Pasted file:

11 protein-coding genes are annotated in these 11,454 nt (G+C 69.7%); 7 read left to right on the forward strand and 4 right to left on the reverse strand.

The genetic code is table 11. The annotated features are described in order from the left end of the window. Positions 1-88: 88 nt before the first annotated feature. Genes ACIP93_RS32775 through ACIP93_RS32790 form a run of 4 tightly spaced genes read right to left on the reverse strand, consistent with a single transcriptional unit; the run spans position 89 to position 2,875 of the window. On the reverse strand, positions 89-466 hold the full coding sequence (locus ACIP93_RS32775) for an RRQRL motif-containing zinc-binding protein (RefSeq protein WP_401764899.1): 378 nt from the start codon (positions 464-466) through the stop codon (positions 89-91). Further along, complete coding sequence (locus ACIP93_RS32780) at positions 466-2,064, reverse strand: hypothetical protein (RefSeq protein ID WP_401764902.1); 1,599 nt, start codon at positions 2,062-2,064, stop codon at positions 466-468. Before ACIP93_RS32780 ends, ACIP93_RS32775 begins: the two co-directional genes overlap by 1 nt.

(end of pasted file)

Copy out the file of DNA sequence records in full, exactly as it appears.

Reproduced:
11 protein-coding genes are annotated in these 11,454 nt (G+C 69.7%); 7 read left to right on the forward strand and 4 right to left on the reverse strand.

The genetic code is table 11. The annotated features are described in order from the left end of the window. Positions 1-88: 88 nt before the first annotated feature. Genes ACIP93_RS32775 through ACIP93_RS32790 form a run of 4 tightly spaced genes read right to left on the reverse strand, consistent with a single transcriptional unit; the run spans position 89 to position 2,875 of the window. On the reverse strand, positions 89-466 hold the full coding sequence (locus ACIP93_RS32775) for an RRQRL motif-containing zinc-binding protein (RefSeq protein WP_401764899.1): 378 nt from the start codon (positions 464-466) through the stop codon (positions 89-91). Further along, complete coding sequence (locus ACIP93_RS32780) at positions 466-2,064, reverse strand: hypothetical protein (RefSeq protein ID WP_401764902.1); 1,599 nt, start codon at positions 2,062-2,064, stop codon at positions 466-468. Before ACIP93_RS32780 ends, ACIP93_RS32775 begins: the two co-directional genes overlap by 1 nt.